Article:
I've never taken the time to research how the Buckeye (Horse Chestnut) was chosen as Ohio's state tree. I remember as a kid, walking along the creeks of Miamisburg, and being thrilled when I found one of these trees in the fall just as their fruit dropped to the ground. The spiny capsule, a warm tan color, could be split apart at one us its seams with no more than a well-placed fingernail. And if it was ripe, several shiny buckeyes would be nestled inside like babies in a womb.
The capsule that held the fruit was spongy, something akin to the skin of a thick orange. If the fruit had not ripened, it might be a mottled brown or even a pale white if it was earlier still. We'd collect these buckeyes, even mail them to out-of-town relatives.
But now, in April, the trees are just beginning to unfold their leaves in a sort of bold, even tropical, explosion. The expansive leaves, tightly packed in a small space, unwind among themselves, feeling for the sun. A few weeks ago, they were no more than a swollen spot on the end of each twig. And now - suddenly! - this.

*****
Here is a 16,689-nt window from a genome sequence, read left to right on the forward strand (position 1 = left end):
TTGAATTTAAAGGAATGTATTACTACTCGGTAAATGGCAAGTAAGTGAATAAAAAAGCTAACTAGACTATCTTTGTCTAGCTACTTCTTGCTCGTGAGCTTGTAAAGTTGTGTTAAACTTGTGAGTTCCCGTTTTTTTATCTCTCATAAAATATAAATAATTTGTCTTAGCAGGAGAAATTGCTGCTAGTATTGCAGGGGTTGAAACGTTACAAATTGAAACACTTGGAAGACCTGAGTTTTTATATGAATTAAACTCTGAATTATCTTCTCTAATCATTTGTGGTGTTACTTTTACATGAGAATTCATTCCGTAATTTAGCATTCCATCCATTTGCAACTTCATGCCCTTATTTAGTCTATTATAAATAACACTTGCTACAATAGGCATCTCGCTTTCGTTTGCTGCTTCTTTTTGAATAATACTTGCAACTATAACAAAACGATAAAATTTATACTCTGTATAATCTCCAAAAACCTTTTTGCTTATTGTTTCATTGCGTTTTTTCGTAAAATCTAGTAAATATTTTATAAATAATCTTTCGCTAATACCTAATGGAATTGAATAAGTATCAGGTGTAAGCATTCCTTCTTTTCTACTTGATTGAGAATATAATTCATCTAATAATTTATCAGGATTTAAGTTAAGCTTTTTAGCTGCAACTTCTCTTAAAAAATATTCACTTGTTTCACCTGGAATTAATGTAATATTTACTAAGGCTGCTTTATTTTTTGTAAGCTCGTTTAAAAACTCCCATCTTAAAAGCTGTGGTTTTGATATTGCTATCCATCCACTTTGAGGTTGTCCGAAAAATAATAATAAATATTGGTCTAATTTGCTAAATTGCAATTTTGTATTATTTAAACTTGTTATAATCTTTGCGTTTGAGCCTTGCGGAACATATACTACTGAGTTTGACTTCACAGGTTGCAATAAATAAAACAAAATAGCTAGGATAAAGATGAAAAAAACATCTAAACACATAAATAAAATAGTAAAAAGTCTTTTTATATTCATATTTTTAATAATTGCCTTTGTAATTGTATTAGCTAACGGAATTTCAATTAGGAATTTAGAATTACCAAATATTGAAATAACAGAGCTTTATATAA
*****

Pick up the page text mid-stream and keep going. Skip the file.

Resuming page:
I was told as a child that carrying a buckeye in my pocket would prevent arthritis. An old wives tale, perhaps, but I am free of the illness today while my father is crippled. Those of us who threaded the creeks in Miamisburg, would gather buckeyes by the bucket, open the tender capsule and marvel at the mahogany-hued nut inside. It was a singular natural creation, of utmost importance, right here in our own backyards; it was one we gathered for no reason than their exquisite beauty.
Now the tree is rare. I don't remember when I saw the last one in the wild. And few are planted. The trees provide little shade, drop the fruit (which creates a clean-up chore for suburban lawns), the nuts are poisonous (or so I've heard) and the trees loose all their leaves in late summer at the earliest hint of a dry spell.
And yet I have fond memories of the tree and have planted several here at Pinehaven. Isn't it reward enough to watch this marvelous unfolding each spring?